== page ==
On November 9, 2018, the U.S. Department of Treasury’s Office of Foreign Assets Control (OFAC) extended the expiration date for certain Ukraine-related general licenses related to EN+ Group plc (EN+), United Company RUSAL PLC (RUSAL), and GAZ Group (GAZ).  The expiration date of General Licenses 13G (Authorizing Certain Transactions Necessary to Divest or Transfer Debt, Equity, or Other Holdings in Certain Blocked Persons), 14C (Authorizing Certain Activities Necessary to Maintenance or Wind Down of Operations or Existing Contracts with United Company RUSAL PLC), 15B (Authorizing Certain Activities Necessary to Maintenance or Wind Down of Operations or Existing Contracts with GAZ Group), and 16C (Authorizing Certain Activities Necessary to Maintenance or Wind Down of Operations or Existing Contracts with EN+ Group PLC or JSC EuroSibEnergo) was extended from December 12, 2018 to January 7, 2019.  U.S. persons participating in transactions or activities authorized by these general licenses should provide a detailed report to OFAC within 10 business days of January 7, 2019 (by January 21, 2019).

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On November 5, 2018, the United States fully reimposed sanctions against Iran as part of its decision to withdraw from the Iran nuclear deal, also known as the Joint Comprehensive Plan of Action (“JCPOA”).  President Trump announced the decision to withdraw on May 8, 2018, thus beginning the “wind-down” period for businesses to withdraw from Iran. 
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As previously covered here, on April 6, 2018, the U.S. Department of Treasury’s Office of Foreign Assets Control (“OFAC”) invoked authority provided under the Countering America’s Adversaries Through Sanctions Act (“CAATSA”) in order to place several Russian oligarchs, political officials and businesses under their control on its Specially Designated Nationals and Blocked Persons List (“SDN List”).  These designations generally prohibited U.S. persons from engaging in transactions  with the sanctioned individuals  and entities, however OFAC also issued several General Licenses simultaneously which were intended to provide limited windows for maintaining or winding down preexisting transactions with those sanctioned individuals or entities.  OFAC has now partially extended those authorized wind down periods by issuing the following General Licenses last week on September 21, 2018:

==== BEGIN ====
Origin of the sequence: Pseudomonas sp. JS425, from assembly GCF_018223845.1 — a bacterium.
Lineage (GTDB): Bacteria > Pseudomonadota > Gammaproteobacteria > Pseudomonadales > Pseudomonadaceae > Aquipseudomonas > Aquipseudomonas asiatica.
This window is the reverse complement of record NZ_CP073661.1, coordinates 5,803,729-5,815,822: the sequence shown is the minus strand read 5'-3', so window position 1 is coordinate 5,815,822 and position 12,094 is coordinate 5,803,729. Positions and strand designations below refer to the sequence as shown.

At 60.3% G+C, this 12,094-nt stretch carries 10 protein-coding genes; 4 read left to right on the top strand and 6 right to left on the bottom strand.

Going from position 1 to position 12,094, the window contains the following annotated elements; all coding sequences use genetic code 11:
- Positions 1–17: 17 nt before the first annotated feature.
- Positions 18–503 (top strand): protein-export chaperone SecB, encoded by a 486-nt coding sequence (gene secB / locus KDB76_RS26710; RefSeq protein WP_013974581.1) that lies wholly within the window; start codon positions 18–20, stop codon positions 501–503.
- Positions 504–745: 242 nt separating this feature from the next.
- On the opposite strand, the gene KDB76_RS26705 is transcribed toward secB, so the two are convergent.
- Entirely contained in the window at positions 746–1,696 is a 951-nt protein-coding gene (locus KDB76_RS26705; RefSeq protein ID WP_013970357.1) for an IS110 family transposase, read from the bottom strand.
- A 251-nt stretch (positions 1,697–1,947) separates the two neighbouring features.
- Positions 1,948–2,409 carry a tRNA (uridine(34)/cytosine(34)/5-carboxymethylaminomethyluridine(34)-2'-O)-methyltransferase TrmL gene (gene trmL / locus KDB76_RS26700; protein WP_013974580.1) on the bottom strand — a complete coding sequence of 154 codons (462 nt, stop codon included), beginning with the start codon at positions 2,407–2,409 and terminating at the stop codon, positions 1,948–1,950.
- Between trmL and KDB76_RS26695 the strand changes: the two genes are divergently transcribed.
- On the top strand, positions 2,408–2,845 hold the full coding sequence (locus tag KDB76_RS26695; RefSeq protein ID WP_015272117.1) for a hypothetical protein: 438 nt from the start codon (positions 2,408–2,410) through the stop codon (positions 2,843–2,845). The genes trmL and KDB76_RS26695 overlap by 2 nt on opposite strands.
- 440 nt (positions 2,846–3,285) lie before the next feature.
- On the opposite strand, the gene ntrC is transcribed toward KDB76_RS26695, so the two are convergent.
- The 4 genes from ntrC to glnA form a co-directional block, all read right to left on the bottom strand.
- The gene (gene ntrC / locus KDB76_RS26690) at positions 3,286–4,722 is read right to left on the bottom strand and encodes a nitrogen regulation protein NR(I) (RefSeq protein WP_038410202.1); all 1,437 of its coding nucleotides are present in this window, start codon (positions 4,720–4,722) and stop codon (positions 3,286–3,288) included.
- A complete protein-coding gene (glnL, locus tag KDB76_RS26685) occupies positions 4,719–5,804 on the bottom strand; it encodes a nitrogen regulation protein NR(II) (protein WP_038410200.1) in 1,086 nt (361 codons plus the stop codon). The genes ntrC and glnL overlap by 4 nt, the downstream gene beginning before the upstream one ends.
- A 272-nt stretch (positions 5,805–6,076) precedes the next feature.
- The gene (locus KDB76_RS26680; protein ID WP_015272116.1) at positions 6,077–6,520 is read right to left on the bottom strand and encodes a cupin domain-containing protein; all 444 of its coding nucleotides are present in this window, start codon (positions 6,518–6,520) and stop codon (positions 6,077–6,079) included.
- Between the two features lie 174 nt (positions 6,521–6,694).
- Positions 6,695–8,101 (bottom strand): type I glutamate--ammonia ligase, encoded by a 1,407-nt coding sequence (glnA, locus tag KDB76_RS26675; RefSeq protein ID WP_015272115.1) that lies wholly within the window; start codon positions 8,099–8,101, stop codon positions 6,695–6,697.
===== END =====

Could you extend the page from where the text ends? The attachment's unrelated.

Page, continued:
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On September 20, 2018, President Trump released a 16-page Executive Order which delegated various Presidential powers established under the Countering America’s Adversaries Through Sanctions Act (“CAATSA”) to both the U.S. Secretary of Treasury and the U.S. Secretary of State.  As a result of this delegation, the U.S. Treasury Department‘s Office of Foreign Assets Control (“OFAC”) and the U.S. State Department are now empowered to take actions which include (but are not limited to) designating parties to be sanctioned under various CAATSA provisions, selecting the specific menu-based sanctions to be imposed upon those parties and implementing those menu-based sanctions (we previously covered the CAATSA statute here, here and here).  OFAC also updated its website to provide an additional FAQ response explaining the new Executive Order and indicating that it anticipates promulgating regulations to implement these sanctions.
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President Trump signed a new Executive Order on August 6, 2018, titled “Reimposing Certain Sanctions with Respect to Iran”. The Executive Order was timed to coincide with the last day of the 90-day wind-down period established for activities associated with certain sanctions relief authorized by the Joint Comprehensive Plan of Action (“JCPOA”).  As a result, the first round of sanctions against Iran will become effective at 12:01 a.m. on August 7, 2018.
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On June 27, 2018, the U.S. Department of  Treasury’s Office of Foreign Assets Control (“OFAC”) officially revoked General Licenses H and I.  General License H previously allowed foreign owned or controlled subsidiaries of U.S. companies to engage in limited transactions with Iran that would have otherwise been prohibited under the Iranian Transactions and Sanctions Regulations (the “ITSR”).  General License I previously allowed U.S. persons to negotiate and enter into contingent contracts for exports and reexports to Iran of commercial passenger aircraft and related parts and services that were eligible to potentially receive specific licenses under the Iran Nuclear Deal, otherwise known as the Joint Comprehensive Plan of Action (the “JCPOA”).  OFAC previously advised that these revocations would be forthcoming in May, when President Trump formally announced his decision to withdraw from the JCPOA.